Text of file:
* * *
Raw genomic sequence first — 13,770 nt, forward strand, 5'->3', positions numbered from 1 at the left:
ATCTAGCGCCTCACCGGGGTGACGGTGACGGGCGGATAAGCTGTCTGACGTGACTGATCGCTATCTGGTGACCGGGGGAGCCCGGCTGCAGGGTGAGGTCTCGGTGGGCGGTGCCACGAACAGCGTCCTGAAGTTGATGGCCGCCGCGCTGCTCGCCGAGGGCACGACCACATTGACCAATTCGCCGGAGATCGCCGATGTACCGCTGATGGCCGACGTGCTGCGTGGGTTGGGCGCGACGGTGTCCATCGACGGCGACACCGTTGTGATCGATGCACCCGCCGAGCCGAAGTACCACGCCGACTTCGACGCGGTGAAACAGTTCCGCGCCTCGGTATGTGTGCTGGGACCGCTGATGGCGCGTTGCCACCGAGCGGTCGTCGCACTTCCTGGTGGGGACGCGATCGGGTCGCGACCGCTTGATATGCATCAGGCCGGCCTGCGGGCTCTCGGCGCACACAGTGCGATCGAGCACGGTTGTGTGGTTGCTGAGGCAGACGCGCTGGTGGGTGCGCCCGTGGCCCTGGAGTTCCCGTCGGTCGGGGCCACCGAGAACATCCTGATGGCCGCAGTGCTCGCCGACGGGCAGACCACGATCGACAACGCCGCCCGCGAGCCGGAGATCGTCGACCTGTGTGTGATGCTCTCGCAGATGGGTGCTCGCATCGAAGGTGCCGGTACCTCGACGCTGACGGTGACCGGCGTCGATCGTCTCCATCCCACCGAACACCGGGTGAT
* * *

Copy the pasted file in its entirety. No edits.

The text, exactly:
Raw genomic sequence first — 13,770 nt, forward strand, 5'->3', positions numbered from 1 at the left:
ATCTAGCGCCTCACCGGGGTGACGGTGACGGGCGGATAAGCTGTCTGACGTGACTGATCGCTATCTGGTGACCGGGGGAGCCCGGCTGCAGGGTGAGGTCTCGGTGGGCGGTGCCACGAACAGCGTCCTGAAGTTGATGGCCGCCGCGCTGCTCGCCGAGGGCACGACCACATTGACCAATTCGCCGGAGATCGCCGATGTACCGCTGATGGCCGACGTGCTGCGTGGGTTGGGCGCGACGGTGTCCATCGACGGCGACACCGTTGTGATCGATGCACCCGCCGAGCCGAAGTACCACGCCGACTTCGACGCGGTGAAACAGTTCCGCGCCTCGGTATGTGTGCTGGGACCGCTGATGGCGCGTTGCCACCGAGCGGTCGTCGCACTTCCTGGTGGGGACGCGATCGGGTCGCGACCGCTTGATATGCATCAGGCCGGCCTGCGGGCTCTCGGCGCACACAGTGCGATCGAGCACGGTTGTGTGGTTGCTGAGGCAGACGCGCTGGTGGGTGCGCCCGTGGCCCTGGAGTTCCCGTCGGTCGGGGCCACCGAGAACATCCTGATGGCCGCAGTGCTCGCCGACGGGCAGACCACGATCGACAACGCCGCCCGCGAGCCGGAGATCGTCGACCTGTGTGTGATGCTCTCGCAGATGGGTGCTCGCATCGAAGGTGCCGGTACCTCGACGCTGACGGTGACCGGCGTCGATCGTCTCCATCCCACCGAACACCGGGTGAT